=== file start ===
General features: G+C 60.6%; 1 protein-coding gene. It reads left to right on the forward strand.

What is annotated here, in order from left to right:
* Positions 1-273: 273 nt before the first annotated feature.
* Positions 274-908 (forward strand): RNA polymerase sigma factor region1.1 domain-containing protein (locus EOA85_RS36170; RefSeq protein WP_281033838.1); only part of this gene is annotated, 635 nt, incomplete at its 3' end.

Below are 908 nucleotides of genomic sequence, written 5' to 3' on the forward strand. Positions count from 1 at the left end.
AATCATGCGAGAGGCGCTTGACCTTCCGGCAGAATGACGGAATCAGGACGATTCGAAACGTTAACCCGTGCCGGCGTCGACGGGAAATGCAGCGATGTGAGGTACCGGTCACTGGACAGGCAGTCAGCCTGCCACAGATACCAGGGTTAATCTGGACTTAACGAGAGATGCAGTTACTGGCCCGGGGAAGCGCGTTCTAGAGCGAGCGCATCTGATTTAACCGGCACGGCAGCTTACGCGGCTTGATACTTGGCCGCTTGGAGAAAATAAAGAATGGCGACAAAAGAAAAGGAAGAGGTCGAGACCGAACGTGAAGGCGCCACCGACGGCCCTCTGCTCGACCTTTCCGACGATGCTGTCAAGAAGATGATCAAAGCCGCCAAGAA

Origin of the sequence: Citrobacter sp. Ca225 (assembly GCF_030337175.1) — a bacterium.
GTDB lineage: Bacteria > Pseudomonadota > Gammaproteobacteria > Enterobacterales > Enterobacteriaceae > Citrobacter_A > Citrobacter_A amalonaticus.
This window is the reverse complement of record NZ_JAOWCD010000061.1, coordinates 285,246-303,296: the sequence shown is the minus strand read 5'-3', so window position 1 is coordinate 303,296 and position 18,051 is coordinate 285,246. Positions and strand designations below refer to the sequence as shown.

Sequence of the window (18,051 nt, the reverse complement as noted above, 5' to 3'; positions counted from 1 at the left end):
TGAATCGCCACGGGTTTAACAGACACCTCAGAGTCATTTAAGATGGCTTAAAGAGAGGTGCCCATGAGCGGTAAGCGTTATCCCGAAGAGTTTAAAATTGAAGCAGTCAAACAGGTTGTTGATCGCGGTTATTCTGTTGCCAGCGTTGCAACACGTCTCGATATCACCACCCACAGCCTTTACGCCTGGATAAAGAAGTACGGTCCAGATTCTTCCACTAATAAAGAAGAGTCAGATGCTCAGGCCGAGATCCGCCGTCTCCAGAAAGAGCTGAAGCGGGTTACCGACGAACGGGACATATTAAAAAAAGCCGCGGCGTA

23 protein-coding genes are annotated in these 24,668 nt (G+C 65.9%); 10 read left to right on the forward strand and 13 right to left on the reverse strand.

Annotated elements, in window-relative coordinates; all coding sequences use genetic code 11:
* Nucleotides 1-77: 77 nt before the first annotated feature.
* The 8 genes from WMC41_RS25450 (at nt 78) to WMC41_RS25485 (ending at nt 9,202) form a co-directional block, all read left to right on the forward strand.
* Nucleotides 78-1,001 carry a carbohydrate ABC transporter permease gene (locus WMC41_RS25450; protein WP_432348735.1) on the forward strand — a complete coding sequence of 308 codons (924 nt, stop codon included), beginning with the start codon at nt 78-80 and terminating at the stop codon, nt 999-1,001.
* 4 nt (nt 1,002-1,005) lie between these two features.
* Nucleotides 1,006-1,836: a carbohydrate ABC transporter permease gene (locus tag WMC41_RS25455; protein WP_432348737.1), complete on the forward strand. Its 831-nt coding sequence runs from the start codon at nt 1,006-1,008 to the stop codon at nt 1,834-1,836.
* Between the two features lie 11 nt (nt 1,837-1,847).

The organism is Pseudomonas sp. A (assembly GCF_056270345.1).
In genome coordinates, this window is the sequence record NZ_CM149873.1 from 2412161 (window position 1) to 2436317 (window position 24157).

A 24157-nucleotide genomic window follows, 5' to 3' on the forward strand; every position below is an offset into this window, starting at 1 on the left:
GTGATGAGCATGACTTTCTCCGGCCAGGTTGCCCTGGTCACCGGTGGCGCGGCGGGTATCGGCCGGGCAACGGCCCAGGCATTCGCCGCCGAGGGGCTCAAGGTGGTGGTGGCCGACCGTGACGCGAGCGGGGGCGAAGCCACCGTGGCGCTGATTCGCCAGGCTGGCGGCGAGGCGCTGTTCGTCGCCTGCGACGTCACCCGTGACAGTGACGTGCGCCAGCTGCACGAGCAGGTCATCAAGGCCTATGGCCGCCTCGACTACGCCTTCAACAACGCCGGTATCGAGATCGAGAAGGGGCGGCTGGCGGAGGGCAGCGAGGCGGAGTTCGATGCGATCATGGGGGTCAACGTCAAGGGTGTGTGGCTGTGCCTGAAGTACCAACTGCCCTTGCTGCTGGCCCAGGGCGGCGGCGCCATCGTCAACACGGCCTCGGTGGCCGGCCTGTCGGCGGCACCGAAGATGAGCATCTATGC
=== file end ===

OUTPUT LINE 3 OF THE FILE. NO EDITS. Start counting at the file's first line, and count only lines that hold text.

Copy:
* Positions 1-273: 273 nt before the first annotated feature.